come a cropper

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English[edit]

Etymology[edit]

  • Possibly from the phrase neck and crop, in which crop may refer to the backside of a horse.

Verb[edit]

come a cropper (third-person singular simple present comes a cropper, present participle coming a cropper, simple past and past participle came a cropper)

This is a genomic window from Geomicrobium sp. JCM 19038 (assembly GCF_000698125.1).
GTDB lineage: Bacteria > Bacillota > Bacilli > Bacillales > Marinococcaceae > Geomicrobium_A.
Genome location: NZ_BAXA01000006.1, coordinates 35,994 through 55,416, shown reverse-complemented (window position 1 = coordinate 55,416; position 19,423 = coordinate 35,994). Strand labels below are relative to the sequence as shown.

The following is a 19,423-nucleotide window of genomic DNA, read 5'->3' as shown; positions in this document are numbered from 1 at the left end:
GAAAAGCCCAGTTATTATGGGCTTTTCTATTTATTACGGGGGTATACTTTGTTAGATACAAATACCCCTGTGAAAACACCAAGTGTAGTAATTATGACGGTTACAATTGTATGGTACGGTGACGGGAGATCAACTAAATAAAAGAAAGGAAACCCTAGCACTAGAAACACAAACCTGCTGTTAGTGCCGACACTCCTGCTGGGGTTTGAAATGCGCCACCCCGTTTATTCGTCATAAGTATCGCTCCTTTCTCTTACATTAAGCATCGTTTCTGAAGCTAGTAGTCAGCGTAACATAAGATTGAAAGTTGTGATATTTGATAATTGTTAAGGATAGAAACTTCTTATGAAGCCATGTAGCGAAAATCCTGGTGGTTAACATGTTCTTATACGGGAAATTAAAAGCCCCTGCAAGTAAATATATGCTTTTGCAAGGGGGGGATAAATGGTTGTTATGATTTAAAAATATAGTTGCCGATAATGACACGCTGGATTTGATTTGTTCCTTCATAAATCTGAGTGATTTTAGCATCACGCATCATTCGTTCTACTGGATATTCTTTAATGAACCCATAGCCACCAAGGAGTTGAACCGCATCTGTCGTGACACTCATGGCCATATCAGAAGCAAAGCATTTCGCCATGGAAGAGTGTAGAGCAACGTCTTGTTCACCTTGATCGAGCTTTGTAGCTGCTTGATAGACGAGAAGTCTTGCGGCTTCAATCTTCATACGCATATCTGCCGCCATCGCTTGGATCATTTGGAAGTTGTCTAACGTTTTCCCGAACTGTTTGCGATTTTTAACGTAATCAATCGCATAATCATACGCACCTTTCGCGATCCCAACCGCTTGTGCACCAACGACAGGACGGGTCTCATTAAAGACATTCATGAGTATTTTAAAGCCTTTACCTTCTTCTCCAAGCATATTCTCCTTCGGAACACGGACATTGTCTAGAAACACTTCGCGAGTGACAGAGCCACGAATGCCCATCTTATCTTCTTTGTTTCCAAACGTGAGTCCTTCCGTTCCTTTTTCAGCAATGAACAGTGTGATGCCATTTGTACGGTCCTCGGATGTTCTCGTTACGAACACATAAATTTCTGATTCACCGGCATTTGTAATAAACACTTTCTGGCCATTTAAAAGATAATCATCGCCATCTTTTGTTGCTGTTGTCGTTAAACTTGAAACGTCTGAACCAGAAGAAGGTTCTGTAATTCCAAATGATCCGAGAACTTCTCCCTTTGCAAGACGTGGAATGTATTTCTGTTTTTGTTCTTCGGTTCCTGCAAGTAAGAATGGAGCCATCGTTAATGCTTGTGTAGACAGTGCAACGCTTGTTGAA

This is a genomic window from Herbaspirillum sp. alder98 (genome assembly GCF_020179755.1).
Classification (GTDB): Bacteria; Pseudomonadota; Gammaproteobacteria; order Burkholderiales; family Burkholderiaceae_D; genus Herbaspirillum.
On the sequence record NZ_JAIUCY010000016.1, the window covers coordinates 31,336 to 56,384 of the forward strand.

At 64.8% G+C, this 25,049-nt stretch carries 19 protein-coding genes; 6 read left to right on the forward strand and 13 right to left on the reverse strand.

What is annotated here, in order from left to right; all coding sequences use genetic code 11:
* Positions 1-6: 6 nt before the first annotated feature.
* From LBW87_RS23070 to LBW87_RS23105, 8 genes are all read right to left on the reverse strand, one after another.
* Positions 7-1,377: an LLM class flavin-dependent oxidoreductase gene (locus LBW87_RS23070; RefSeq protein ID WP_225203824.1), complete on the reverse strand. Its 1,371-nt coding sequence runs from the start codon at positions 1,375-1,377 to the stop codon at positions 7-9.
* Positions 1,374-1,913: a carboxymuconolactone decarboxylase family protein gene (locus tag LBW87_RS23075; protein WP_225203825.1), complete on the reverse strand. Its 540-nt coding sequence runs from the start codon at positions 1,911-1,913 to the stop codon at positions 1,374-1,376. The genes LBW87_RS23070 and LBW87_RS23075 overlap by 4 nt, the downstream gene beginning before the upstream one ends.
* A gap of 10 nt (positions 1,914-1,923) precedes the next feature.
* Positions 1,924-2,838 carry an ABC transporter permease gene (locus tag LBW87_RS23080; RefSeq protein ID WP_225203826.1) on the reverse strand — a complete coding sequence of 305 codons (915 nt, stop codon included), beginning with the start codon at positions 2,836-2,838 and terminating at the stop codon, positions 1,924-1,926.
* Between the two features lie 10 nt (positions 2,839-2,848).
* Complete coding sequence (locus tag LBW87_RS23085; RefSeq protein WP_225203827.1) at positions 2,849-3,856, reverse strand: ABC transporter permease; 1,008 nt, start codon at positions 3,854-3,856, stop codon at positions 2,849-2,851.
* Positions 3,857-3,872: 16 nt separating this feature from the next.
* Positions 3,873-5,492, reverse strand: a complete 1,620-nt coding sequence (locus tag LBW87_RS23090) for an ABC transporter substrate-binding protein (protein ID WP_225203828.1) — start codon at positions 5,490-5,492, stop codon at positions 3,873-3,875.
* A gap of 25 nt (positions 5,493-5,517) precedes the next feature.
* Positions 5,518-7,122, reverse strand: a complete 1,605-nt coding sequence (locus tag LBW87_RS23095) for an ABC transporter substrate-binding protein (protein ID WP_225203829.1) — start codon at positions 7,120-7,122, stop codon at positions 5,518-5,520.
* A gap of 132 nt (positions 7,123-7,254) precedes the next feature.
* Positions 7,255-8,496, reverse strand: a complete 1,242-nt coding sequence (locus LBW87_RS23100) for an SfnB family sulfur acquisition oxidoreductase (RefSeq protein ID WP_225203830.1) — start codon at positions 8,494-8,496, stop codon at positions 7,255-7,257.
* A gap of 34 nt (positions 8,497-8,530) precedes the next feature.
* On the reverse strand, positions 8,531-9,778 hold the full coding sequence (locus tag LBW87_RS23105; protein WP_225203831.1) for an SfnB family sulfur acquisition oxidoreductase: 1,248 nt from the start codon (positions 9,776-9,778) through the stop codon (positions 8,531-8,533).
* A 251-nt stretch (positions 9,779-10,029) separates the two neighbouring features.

1. (archaic) To fall headlong from a horse.
  2. (UK, idiomatic) To suffer some misfortune; to fail.
    • 1879, Anthony Trollope, The Duke's Children, ch. 67:
      I should feel certain that I should come a cropper, but still I'd try it. As you say, a fellow should try.
    • 1922, Katherine Mansfield, At The Bay, [1]:
      You couldn't help feeling he'd be caught out one day, and then what an almighty cropper he'd come!

See also[edit]

References[edit]

  • "Come a cropper" in Michael Quinion, Ballyhoo, Buckaroo, and Spuds, 2004.